When it comes to getting exactly what you want at the hair salon, we all know communication is key. So help your stylist out and avoid a teary post-appointment meltdown by studying up on these terms.
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To clear up some of the confusion, we asked celebrity hairstylist Lisa Lobosco of Ecru Lifestyle brands and Jonathan Elkhouri, master stylist and owner of Salon Khouri in Virginia, to break down some of the most commonly used terms in the hair salon. Burn these definitions into your memory, baby!
Layers, bobs, blunt cuts & more
A blunt cut: Often requested at salons, to a stylist, a blunt cut means no layers and cut in a straight line. However, the client typically means it in the sense of a shoulder length bob, warns Jonathan. So be careful what you ask for.
Graduation: Stylists love to use this term! "For the client, you say graduation and they think diplomas and gowns," says Jonathan. "For stylists, we are referring to the angle to which you cut hair. A better way stylists can explain this is that they’re cutting your hair so that your layers are longer on top and shorter/closer underneath at the back of your head." A graduated cut is great for creating the appearance of more hair.
Re-texturizing: This is a process that changes the texture of your hair from either curly to straight or straight to curly.
Layers: A big mistake many clients make is wanting a specific number of layers in their hair, says Lisa. "There is no such thing as numbers of layers. Layers are continuous angles from the shortest point in the crown to the longest point of length. The shorter you start at the crown, the more layers you’re going to look like you have." Hmm, good to know!
Soft layers: Also known as long layers, these are usually for longer hair.
An A-line bob: A-line bobs are shorter in the back and angle longer in the front, with no layers.
A stacked bob: This bob is cut shorter underneath in the back with layers to create more volume at the back of your head.
An inverted bob: Similar to A-line bobs, inverted bobs are shorter in the back and longer in the front. However, they may also include some stacked layers in the back depending on what the customer wants. Make sure you clarify.
A lob: What do you get when you combine "long" and "bob"? A lob, AKA a long bob!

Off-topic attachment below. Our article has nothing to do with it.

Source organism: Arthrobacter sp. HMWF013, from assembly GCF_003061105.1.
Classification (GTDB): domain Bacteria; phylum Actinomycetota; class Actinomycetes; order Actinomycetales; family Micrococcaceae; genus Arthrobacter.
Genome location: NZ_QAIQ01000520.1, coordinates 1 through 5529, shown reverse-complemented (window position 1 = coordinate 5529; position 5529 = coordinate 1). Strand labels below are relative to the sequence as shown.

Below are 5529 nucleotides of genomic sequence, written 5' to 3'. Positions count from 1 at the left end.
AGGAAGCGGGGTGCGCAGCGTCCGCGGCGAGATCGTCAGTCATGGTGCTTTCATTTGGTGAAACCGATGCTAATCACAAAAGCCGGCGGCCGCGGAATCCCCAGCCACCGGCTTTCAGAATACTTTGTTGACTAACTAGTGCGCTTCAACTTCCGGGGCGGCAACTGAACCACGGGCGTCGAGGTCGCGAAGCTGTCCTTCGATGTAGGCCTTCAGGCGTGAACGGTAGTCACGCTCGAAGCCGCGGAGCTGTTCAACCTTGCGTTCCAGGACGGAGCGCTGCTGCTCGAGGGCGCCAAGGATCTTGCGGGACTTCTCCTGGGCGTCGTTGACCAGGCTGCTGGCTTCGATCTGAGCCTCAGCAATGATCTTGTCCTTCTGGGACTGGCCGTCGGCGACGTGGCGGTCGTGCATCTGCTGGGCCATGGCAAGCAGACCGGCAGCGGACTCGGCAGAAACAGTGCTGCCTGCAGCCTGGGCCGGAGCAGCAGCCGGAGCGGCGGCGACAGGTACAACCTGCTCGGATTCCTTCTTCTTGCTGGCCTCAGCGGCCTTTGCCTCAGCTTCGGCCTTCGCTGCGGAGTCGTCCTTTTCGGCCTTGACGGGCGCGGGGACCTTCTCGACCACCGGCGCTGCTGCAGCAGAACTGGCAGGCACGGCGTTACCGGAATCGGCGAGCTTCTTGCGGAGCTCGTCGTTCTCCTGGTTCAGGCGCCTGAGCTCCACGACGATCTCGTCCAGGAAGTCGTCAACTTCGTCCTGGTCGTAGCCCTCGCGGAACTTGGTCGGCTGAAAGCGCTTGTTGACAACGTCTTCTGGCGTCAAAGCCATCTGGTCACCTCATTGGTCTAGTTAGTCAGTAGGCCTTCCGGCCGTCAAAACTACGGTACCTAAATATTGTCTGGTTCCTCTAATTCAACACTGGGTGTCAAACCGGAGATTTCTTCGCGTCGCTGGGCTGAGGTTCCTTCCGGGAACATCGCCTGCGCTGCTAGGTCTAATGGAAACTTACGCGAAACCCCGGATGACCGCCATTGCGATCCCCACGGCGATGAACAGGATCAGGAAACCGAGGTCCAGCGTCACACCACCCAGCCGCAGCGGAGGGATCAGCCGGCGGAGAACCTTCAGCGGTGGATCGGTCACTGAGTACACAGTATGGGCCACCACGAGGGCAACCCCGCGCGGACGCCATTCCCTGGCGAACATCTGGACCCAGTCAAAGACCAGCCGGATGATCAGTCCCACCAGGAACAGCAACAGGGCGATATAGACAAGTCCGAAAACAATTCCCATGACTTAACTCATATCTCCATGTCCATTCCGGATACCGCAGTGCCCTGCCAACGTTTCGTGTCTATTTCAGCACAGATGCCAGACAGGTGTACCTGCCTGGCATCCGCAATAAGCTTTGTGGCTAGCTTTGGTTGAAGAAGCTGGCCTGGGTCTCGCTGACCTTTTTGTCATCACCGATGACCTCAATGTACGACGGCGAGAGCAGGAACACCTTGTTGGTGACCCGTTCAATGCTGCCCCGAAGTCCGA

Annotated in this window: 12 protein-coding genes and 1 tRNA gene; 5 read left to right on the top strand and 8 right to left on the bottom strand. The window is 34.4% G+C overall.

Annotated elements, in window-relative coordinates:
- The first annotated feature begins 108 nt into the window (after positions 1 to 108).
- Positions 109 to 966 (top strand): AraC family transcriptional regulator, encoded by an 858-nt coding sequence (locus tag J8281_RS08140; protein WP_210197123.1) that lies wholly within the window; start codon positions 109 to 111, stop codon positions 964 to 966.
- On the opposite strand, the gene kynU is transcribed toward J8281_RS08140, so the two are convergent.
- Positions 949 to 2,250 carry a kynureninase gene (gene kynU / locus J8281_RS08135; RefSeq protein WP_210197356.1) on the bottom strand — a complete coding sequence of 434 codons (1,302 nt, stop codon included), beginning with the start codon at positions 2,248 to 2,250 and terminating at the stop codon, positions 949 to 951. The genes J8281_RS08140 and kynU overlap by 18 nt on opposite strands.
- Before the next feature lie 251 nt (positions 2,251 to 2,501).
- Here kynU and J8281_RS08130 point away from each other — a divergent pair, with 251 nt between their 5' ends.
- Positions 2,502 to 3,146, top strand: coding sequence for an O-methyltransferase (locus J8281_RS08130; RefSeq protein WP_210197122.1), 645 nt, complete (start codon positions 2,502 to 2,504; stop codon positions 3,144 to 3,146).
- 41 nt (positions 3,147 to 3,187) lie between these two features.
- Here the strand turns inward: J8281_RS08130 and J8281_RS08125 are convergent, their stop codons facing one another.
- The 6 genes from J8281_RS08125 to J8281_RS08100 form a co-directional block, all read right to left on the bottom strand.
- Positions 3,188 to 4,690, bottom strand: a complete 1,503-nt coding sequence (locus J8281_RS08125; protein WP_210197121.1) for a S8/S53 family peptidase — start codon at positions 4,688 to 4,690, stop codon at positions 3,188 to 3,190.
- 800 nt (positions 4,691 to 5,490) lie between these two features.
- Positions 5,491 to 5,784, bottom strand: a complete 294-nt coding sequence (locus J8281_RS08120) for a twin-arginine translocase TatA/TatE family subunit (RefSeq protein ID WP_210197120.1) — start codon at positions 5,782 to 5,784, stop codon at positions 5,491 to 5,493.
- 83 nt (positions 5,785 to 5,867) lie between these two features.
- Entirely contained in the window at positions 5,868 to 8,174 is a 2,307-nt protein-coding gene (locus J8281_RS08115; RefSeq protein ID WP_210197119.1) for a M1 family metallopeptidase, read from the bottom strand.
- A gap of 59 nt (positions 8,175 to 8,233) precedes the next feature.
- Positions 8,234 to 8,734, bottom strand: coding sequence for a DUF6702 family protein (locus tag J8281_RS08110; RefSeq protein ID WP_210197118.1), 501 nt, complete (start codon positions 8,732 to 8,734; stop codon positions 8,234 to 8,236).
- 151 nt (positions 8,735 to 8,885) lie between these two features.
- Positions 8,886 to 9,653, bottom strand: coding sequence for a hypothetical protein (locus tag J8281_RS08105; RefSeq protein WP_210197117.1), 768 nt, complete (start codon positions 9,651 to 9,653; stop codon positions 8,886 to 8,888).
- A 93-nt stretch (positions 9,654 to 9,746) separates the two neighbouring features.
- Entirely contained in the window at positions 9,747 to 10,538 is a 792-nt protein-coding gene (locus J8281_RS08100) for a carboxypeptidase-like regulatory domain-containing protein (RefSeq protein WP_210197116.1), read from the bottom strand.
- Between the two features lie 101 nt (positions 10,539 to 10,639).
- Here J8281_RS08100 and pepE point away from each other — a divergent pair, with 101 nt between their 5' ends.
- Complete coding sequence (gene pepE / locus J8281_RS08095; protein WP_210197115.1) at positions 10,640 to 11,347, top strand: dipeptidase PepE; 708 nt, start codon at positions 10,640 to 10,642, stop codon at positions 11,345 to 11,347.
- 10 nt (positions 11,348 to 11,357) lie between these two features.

According to Jonathan, one of the most dangerous things a client can say to a stylist is to "thin my hair." "If you ask this of an inexperienced stylist, you are looking at months of growing out that cut. Instead, ask the stylist to remove weight from your hair," he advises.
Your complete color guide
Permanent color: Permanent color contains a lifting agent, such as ammonia and hydrogen peroxide, which lifts existing color, creating an opening in the hair shaft for new color to penetrate and permanently bind itself to your tresses, notes Jonathan.
Semi-permanent color: Unlike permanent color, Jonathan says semi-permanent color doesn’t penetrate the hair shaft. It’s ammonia free and therefore cannot make dark hair lighter.
Demi-permanent color: Hair color that penetrates the hair shaft slightly. "Demi permanent is the best color choice for hiding grays, blending grays or enhancing hair color," informs Jonathan. "Like semi-permanent, demi-permanent color is also ammonia free and cannot make dark hair lighter. Results typically last six to eight weeks."
Ombre: "Ombre started out as tone on tone, a very natural hair color where your roots are darker and your ends are lighter," explains Lisa. "It was a graduation from dark to light to look like your hair had naturally faded. Nowadays though, it has become any hair color where there is a different color at the ends than there is at the root. It no longer has to be the same color in different tones."
Reverse ombre: This is the opposite of ombre. "It’s where the hair color is lighter at the root and darker at the end," tells Lisa. "The root, on both an ombre and a reverse ombre, is six inches of hair, not a small root."
Highlights: Highlights are perfect for people with dark hair who want to lighten up their locks without dyeing their whole head a solid color. They brighten up pieces of hair throughout your head to give your color more dimension. You can also request heavy highlights if you’re into the all-over color look.
Lowlights: Lowlights are the opposite of highlights, meaning that they transform hair from a lighter color to a darker color, says Jonathan. Like highlights, however, they’re also used to add depth to your color. For a multi-dimensional look, many people get both lowlights and highlights in their hair.
Toner: If your color is starting to look a little brassy, you should consider toner. "It’s a pastel color used on hair that’s been previously lifted with bleach to conceal the yellow, gold and/or red brassy tones left in the hair from the bleach," details Jonathan.
Color correction: Just like it sounds, color correction is a complicated color application process to — you guessed it — correct hair color. "Typically, a color correction will be done for someone who wants to go from a dark shade to a very light shade, a light shade to a very dark shade, or most often, to correct mistakes of someone who has used an at-home color kit," reveals Jonathan.
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